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  • 1.
    Du, Lin
    et al.
    KTH, School of Engineering Sciences (SCI), Aeronautical and Vehicle Engineering. KTH, School of Industrial Engineering and Management (ITM), Centres, Competence Center for Gas Exchange (CCGEx). Beijing University of Aeronautics and Astronautics, China.
    Holmberg, Andreas
    Karlsson, Mikael
    KTH, School of Engineering Sciences (SCI), Aeronautical and Vehicle Engineering. KTH, School of Industrial Engineering and Management (ITM), Centres, Competence Center for Gas Exchange (CCGEx).
    Åbom, Mats
    KTH, School of Engineering Sciences (SCI), Aeronautical and Vehicle Engineering. KTH, School of Engineering Sciences (SCI), Centres, Linné Flow Center, FLOW.
    Sound amplification at a rectangular T-junction with merging mean flows2016In: Journal of Sound and Vibration, ISSN 0022-460X, E-ISSN 1095-8568, Vol. 367, p. 69-83Article in journal (Refereed)
    Abstract [en]

    This paper reports a numerical study on the aeroacoustic response of a rectangular T-junction with merging mean flows. The primary motivation of the work is to explain the high sound amplification, recently seen experimentally, when introducing a small merging bias flow. The acoustic results are found solving the compressible Linearized Navier-Stokes Equations (LNSEs) in the frequency domain, where the base flow is first obtained using RANS with a k-epsilon turbulence model. The model predicts the measured scattering data well, including the amplitude and Strouhal number for the peak amplification, if the effect of eddy viscosity damping is included. It is found that the base flow changes significantly with the presence of a small bias flow. Compared to pure grazing flow a strong unstable shear layer is created in the downstream main duct starting from the T-junction trailing edge. This means that the main region of vortex-sound interaction is moved away from the junction to a downstream region much larger than the junction width. To analyze the sound amplification in this region Howe's energy corollary and the growth of acoustic density are used.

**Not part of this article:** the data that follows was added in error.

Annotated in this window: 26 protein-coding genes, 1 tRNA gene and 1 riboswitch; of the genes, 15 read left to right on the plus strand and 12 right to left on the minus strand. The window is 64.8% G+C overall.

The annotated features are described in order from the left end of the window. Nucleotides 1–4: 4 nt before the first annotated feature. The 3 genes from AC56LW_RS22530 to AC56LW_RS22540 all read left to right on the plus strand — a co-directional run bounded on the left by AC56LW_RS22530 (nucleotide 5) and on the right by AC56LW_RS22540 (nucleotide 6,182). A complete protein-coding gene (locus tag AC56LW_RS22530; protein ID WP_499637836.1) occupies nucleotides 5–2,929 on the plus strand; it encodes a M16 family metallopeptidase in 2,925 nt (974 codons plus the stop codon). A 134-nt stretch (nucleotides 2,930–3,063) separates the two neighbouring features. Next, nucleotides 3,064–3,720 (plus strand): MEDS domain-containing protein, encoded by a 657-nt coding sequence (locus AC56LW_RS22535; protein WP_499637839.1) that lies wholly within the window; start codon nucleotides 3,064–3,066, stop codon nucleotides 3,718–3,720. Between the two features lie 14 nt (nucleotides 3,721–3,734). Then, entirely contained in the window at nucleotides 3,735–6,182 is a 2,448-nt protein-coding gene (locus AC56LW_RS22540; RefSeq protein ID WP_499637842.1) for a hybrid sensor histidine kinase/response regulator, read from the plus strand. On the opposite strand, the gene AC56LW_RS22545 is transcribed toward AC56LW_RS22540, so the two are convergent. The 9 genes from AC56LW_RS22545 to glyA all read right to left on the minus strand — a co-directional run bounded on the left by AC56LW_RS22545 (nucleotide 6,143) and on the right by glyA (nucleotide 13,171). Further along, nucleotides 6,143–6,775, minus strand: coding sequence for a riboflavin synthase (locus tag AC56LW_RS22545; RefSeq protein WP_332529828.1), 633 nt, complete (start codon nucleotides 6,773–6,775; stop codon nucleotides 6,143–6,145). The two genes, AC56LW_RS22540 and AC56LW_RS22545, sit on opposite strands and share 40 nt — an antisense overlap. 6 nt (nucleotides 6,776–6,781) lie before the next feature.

• 2.
    Du, Lin
    et al.
    KTH, School of Engineering Sciences (SCI), Aeronautical and Vehicle Engineering, Marcus Wallenberg Laboratory MWL.
    Karlsson, Mikael
    KTH, School of Engineering Sciences (SCI), Aeronautical and Vehicle Engineering, Marcus Wallenberg Laboratory MWL.
    Åbom, Mats
    KTH, School of Engineering Sciences (SCI), Aeronautical and Vehicle Engineering, Marcus Wallenberg Laboratory MWL.
    Numerical study on the sound amplification of a T-junction with bias flow2016In: Springer Proceedings in Physics, 2016, p. 373-381Conference paper (Refereed)
    Abstract [en]